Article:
Hey guys, thought I would give a quick update as to some of the stuff that is going on in my life. Yesterday I went down to BSides London for another yearly event of meetups and talks. The event was great and I bumped into a whole bunch of people I hadn't seen in quite a while including some mates of mine from uni, and some pentester mates (@TheXero, @Zy0d0x, @n0x00, Duncan, and some other mates)
The keynote presentation was by Wendy Nather and it touched on the importance of privilege and usability within digital security and how assumptions about how users will interact with a system could result in client frustration and the creation of insecure systems.
The next presentation that I attended was @__Freakyclown__'s "How I Rob Banks". This excellent talk covered some of the security failings __Freakyclown__ had encountered when testing the security of modern banks. In particular it drove home the point that even if the company purchases the most top notch digital security gear, that does not necessarily mean that they spent as much money on their physical security. To highlight the simplicity of some of these issues he walked through some examples he had encountered in past engagements and how he managed to bypass the security mechanisms in place in each of the scenarios.
One particularly interesting example demonstrated was the bypassing of a invisible fence which used microwave waves to detect intruders. The only problem is that microwaves don't pass through all surfaces. Because of this, he was able to bypass their defences by crawling on the ground and using a group of low shrubs (which were blocking microwaves from passing through) to get past their initial external security.
Following __FreakyClown__'s talk, I decided to do a little bit of HallCon and grab some of the free lunch that was being offered. At this point I happened to bump into several people that I hadn't seen in quite a while and spent some time catching up with them. A noticeable difference from last year's BSidesLondon was that the conference venue seemed to be much more organised this year with a larger focus on HallCon, as evidenced by the chairs and tables in the vendor room as well as the ample free space throughout the conference.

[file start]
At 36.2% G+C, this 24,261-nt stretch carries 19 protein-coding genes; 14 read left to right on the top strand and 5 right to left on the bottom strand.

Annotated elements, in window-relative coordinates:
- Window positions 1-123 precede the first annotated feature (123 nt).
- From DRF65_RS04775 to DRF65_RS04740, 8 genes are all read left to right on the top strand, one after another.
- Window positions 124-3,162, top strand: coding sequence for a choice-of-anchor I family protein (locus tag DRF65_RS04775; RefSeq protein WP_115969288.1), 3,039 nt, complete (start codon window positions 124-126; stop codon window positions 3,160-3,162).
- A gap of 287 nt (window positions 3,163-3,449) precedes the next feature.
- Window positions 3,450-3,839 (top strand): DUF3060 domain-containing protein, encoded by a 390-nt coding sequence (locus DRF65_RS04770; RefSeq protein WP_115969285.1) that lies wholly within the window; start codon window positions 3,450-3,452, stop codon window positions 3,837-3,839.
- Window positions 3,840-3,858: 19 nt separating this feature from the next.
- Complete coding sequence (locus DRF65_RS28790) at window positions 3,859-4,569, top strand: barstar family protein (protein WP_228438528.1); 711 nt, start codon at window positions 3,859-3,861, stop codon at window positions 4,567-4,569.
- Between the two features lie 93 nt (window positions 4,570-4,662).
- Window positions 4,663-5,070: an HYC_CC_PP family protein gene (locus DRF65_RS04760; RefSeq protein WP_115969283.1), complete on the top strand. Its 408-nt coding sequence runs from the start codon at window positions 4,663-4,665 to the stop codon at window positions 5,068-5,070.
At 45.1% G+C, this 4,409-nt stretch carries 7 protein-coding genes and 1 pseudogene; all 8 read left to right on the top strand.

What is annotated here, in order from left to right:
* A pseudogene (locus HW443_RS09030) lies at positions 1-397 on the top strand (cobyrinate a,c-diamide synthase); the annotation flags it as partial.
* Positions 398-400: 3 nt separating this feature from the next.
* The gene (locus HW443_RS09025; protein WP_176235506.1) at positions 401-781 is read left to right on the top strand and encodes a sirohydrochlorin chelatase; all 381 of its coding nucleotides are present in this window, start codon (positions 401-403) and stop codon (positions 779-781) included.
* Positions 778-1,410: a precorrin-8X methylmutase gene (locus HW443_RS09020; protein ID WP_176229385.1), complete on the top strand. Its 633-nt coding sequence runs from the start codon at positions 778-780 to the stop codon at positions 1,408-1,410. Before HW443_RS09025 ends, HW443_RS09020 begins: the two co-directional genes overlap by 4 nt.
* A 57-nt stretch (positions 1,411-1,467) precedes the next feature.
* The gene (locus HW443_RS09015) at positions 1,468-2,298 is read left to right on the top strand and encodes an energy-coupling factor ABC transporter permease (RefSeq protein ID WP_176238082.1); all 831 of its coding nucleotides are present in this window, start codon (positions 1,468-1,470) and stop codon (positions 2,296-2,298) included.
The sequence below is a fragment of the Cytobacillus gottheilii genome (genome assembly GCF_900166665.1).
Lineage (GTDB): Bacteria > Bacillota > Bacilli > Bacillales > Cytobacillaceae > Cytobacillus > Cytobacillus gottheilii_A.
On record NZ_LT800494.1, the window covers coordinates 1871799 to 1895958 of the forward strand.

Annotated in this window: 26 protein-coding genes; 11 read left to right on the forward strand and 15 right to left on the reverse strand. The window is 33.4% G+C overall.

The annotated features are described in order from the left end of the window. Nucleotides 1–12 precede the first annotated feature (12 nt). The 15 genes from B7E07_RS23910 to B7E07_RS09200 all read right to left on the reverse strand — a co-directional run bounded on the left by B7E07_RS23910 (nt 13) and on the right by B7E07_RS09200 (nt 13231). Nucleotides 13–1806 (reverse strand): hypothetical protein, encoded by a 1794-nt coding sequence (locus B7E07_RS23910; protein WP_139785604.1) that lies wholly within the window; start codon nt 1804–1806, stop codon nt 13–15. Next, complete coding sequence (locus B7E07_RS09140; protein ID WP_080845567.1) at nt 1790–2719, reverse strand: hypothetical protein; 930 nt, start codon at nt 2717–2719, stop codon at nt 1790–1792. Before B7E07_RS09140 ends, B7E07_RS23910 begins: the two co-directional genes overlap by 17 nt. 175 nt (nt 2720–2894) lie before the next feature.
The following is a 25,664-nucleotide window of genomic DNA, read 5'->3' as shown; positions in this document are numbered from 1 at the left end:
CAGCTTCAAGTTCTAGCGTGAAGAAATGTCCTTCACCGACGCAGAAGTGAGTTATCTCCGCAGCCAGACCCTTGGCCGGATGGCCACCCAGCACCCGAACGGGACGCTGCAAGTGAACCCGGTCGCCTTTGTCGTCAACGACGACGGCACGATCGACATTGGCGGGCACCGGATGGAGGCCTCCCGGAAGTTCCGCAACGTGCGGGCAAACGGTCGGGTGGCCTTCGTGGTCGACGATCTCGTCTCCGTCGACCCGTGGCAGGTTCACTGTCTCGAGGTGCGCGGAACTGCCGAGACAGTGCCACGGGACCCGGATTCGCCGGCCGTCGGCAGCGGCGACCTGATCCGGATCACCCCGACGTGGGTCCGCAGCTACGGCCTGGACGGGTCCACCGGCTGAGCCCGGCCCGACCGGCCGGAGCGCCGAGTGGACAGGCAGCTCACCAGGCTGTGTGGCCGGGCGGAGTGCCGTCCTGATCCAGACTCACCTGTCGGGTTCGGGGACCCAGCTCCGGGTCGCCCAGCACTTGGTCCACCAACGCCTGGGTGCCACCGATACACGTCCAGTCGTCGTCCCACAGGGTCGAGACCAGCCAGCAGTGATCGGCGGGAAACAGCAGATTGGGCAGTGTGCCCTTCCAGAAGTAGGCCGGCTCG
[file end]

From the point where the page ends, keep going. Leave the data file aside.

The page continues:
Having completed caught up with people, I then decided to go to the workshop "Dradis Framework 3.0 - We Are Back!". To be completely honest I felt this workshop was a bit of a let down. Although Daniel Martin was an excellent teacher and was happy to help out, the Dradis 3.0 framework itself was found to need a lot of work. The reason for this was although the ready to go packages came with all of the prerequisites needed to run Dradis 3.0, it did not come with any plugins to import results from other tools. Futuremore, it was not currently possible to add additional plugins to this readily deployable version of Dradis without considerable time and effort.
Speaking with Daniel Martin (@etdsoft), he revealed that the original plan for these prebuilt packages was to strip all the plugins out and allow people to install them as they desire, however he has found that this doesn't work at the moment without a long and very complicated install process. As thus, he is planning to release a future version with all of the plugins installed from the start so people can remove the plugins as they desire. Hopefully this will be fixed in future releases, as I have heard many good things about the tool and seen some very interesting things that it is capable of doing.
The last workshop that I went to was Ruben Boonen (@FuzzySec) and Francesco Mifsud (@GradiusX)'s "Windows Privilege Escalation". The room was pretty full for this one, which was to be expected given the amount of interest it had generated :) The workshop covered some common issues within Windows services and applications that would allow one to escalate their privileges on Windows machines. The class went really fast, however thankfully they added notes into the material that they released in case anyone fell behind so it was pretty easy to catch up.
I learned a lot from this one from simply just going through the slides and materials and trying stuff out so it was well worth it. That being said however I think I need a lot more practice as there were quite a few commands that I either had never used before (such as findstr) or with which I was only vaguely familiar. Overall this had to be one of the better talks that I attended and I hope Ruben and Francesco decide to continue it in the future as I think it helped quite a lot of people out.
At this point the day was pretty much wrapped up and the only thing left was the closing remarks which consisted of some quick comments and some raffle draws/prize handouts.
Overall the event was thoroughly enjoyable and I really hope to go again. I can honestly say this was one of the few events where I didn't find a single major issue with the whole event, which was a rather pleasant surprise. I hope I can attend next year and that BSidesLondon will continue offering amazing talks and events.